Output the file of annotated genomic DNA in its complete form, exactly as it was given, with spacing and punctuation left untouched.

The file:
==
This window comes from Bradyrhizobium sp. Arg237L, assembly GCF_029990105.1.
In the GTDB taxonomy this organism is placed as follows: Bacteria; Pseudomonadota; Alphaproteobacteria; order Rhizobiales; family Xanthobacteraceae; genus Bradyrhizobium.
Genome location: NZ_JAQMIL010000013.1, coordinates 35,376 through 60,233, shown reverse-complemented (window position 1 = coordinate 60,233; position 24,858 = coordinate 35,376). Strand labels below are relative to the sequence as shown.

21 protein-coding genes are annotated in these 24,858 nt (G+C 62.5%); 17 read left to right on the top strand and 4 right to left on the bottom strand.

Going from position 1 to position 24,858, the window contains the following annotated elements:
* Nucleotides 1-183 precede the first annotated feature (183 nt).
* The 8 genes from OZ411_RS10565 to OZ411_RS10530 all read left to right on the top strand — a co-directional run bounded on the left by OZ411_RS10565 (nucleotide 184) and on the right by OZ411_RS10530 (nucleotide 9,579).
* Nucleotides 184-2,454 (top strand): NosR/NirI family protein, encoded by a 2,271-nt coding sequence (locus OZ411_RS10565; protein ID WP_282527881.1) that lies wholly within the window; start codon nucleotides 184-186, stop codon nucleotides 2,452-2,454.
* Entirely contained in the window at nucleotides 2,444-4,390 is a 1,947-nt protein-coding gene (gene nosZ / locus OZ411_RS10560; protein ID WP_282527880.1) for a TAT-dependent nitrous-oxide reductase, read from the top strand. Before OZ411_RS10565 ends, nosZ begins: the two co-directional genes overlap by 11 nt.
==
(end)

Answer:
This window comes from Bradyrhizobium sp. Arg237L, assembly GCF_029990105.1.
In the GTDB taxonomy this organism is placed as follows: Bacteria; Pseudomonadota; Alphaproteobacteria; order Rhizobiales; family Xanthobacteraceae; genus Bradyrhizobium.
Genome location: NZ_JAQMIL010000013.1, coordinates 35,376 through 60,233, shown reverse-complemented (window position 1 = coordinate 60,233; position 24,858 = coordinate 35,376). Strand labels below are relative to the sequence as shown.

21 protein-coding genes are annotated in these 24,858 nt (G+C 62.5%); 17 read left to right on the top strand and 4 right to left on the bottom strand.

Going from position 1 to position 24,858, the window contains the following annotated elements:
* Nucleotides 1-183 precede the first annotated feature (183 nt).
* The 8 genes from OZ411_RS10565 to OZ411_RS10530 all read left to right on the top strand — a co-directional run bounded on the left by OZ411_RS10565 (nucleotide 184) and on the right by OZ411_RS10530 (nucleotide 9,579).
* Nucleotides 184-2,454 (top strand): NosR/NirI family protein, encoded by a 2,271-nt coding sequence (locus OZ411_RS10565; protein ID WP_282527881.1) that lies wholly within the window; start codon nucleotides 184-186, stop codon nucleotides 2,452-2,454.
* Entirely contained in the window at nucleotides 2,444-4,390 is a 1,947-nt protein-coding gene (gene nosZ / locus OZ411_RS10560; protein ID WP_282527880.1) for a TAT-dependent nitrous-oxide reductase, read from the top strand. Before OZ411_RS10565 ends, nosZ begins: the two co-directional genes overlap by 11 nt.